Film: Vampire Academy
Directed By: Mark Waters
Genre/Style: Fantasy, Supernatural, Coming-of-Age
Rose Hathaway is a Dhampir, half human/vampire, guardians of the Moroi, peaceful, mortal vampires living discretely within our world. Her legacy is to protect the Moroi from bloodthirsty, immortal Vampires, the Strigoi. This is her story.
This movie may have been marketed as Mean Girls meets Harry Potter (more parody than Gothic), but the reality is far different and far more satisfying in my opinion. It’s much less Mean Girls and much more The Breakfast Club with a dose of vampires and magic. If you loved the 80’s Brat Pack movies, you will love Vampire Academy. Yes, it’s campy (in a good way), and yes, some people may not enjoy that. But, the camp is quite intentional, I assure you.
In this adaptation of Richelle Mead’s wildly popular series, we meet Rose (Zoey Deutch), a half human/half vampire hybrid called a Dhampir, who is training to protect her best friend Lissa (Lucy Fry), a Moroi which is one type of vampire. She’s also a princess. After having been on the run for a year, Lissa and Rose are finally discovered by the academy’s guardians and taken back to school. At the academy, both Moroi and Dhampir train to fulfill their future roles in this underground society of vampires. Moroi train to learn how to use their elemental abilities, and the Dhampir train to become guardians of the Moroi.
However, the dangers Lissa and Rose faced on the road may not be as bad as the danger they face at school. The Strigoi, evil vampires, may not be the only bad guys Rose needs to look out for. Not everything is as safe as it seems at this school, and we get to watch as plots unfold and danger arises for our daring heroine Rose.
Director Mark Waters’ take on the film is singularly unique in our 21st century vampire movie world. He harkens back to the good old days of 80s Brat Pack films such as Sixteen Candles, The Breakfast Club, and especially Pretty in Pink (Duckie reference and all). While the plot of the story mixes a great deal of Harry Potter like magic with vampire mythology, Waters doesn’t focus as much on this aspect of the tale. Rather, he centers in on the social aspects. While there may be blood, death, and fangs here, this is no Twilight wannabe. Mead’s story also focuses heavily on school rivalries, those mean popular girls, and cute angsty guys. We have the typical school cliques that Rose and Lissa have to deal with, along with the trials of being young, discovering boys, and other coming-of –age dynamics.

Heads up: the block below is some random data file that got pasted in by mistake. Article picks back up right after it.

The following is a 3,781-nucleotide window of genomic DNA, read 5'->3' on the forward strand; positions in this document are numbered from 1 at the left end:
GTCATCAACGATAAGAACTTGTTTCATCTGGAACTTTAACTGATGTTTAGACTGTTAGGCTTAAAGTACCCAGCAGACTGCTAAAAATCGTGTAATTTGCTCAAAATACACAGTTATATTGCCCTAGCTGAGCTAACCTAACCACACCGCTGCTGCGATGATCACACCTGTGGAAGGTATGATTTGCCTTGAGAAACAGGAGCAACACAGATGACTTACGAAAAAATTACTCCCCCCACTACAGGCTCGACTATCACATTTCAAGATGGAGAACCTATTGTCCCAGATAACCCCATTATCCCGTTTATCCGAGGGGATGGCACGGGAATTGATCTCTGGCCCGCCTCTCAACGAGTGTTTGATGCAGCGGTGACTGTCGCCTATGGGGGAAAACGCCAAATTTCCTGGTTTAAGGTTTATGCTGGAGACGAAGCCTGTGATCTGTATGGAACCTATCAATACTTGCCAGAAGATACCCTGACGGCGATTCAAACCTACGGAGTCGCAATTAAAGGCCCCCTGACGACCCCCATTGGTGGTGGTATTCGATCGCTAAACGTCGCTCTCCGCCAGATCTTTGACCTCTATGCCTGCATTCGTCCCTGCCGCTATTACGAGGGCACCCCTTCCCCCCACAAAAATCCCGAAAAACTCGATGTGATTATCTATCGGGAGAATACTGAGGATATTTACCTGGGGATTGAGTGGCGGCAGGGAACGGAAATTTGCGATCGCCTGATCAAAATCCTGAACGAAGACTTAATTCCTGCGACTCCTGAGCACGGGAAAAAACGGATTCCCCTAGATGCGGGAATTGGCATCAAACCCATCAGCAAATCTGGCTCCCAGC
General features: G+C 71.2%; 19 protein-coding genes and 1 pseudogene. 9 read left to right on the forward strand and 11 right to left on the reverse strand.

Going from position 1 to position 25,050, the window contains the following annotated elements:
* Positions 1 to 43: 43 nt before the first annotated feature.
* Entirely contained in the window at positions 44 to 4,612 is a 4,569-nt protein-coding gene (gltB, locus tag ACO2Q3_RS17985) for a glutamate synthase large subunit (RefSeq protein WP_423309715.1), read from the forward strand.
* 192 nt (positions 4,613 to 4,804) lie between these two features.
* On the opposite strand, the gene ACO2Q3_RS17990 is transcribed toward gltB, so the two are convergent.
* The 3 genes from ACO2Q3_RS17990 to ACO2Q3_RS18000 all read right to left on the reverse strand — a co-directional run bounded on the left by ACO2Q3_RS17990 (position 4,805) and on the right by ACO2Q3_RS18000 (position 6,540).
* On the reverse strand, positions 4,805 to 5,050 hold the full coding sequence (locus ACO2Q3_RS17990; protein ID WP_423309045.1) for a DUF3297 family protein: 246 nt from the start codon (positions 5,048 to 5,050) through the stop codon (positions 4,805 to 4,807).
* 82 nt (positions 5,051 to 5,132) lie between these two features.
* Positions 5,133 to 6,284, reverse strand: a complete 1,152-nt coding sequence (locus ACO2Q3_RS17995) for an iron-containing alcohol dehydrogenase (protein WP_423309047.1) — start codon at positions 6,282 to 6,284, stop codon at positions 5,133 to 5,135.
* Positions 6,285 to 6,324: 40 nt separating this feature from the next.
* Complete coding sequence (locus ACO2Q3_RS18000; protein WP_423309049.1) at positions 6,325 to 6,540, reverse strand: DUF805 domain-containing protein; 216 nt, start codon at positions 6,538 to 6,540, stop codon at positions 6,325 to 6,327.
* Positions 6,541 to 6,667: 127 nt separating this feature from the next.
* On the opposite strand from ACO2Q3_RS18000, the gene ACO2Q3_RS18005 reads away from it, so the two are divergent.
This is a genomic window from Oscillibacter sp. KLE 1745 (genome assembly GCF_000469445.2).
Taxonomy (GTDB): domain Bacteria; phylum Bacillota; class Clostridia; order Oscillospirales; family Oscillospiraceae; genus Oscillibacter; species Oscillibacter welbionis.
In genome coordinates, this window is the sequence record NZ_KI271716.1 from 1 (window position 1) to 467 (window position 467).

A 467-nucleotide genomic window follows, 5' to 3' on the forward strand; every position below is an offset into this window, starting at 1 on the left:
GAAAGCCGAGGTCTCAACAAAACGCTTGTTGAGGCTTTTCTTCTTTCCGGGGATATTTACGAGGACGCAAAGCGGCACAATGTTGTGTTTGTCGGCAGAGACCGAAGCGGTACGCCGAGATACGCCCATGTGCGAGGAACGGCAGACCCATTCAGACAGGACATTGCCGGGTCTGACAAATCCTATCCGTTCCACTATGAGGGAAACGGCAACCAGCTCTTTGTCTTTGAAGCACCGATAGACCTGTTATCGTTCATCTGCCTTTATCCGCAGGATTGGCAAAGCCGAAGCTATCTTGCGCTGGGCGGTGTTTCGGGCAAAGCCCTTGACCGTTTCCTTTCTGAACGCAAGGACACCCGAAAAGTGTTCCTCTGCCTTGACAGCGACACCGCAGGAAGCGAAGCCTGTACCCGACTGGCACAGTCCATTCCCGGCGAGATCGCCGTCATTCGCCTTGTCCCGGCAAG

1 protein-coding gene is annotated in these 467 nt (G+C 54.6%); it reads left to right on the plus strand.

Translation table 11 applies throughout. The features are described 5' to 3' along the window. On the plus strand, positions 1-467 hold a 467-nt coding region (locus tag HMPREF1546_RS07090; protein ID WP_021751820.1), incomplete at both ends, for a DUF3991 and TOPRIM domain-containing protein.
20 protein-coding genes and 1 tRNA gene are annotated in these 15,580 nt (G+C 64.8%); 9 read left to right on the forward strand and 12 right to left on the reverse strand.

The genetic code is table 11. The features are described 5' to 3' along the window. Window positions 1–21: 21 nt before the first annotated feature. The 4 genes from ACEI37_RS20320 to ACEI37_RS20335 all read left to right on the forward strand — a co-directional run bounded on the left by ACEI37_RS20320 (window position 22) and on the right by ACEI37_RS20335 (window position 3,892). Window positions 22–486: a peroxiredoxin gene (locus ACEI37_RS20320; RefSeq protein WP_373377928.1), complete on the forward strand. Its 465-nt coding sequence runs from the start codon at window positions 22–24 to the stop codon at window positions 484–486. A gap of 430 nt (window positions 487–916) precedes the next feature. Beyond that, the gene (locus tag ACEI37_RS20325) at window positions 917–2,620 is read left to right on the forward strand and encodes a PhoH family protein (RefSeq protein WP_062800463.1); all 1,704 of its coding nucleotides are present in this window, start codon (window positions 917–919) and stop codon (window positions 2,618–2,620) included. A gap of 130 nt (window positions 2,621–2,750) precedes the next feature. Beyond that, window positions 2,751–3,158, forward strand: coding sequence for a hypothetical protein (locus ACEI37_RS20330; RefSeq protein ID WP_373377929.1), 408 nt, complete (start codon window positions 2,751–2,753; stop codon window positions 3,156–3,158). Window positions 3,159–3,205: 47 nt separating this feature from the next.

Rather than take things too seriously, Waters does an admirable job of having a bit of fun with the coming-of-age genre. He camps it up with Brat Pack like sarcasm and wit from Rose, the back and forth between the different groups in the school, and the angst of young high school love whether between Christian and Lissa or Rose and Dimitri. For those fans of the book, you need not worry! Dimitri was perfectly cast, the romance quite good once it picks up in the second half of the film. Overall, Waters’ lighthearted irreverence makes the movie fly past in an enjoyable whirl, and leaves you wanting more. Here’s to hoping a sequel is in the works (if only more people would give it a chance in theaters).
If you liked those 80s Brat Pack films then you will like this. I thought Mark Waters did a fantastic job of not taking the vampire/fantasy genre too seriously, and giving us something lighthearted and fun, while knowing when to be serious as well. Rose is a singularly entertaining character and the drama that unfolds in the plot is just plain great entertainment. I give it two thumbs up.
“In vain have I struggled. It will not do. My
feelings will not be repressed. You must allow me
to tell you how ardently I admire and love you.”
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For a deeper look into Dimitri and Rose, check out Autumn’s pick for Romantic Moment of the Week
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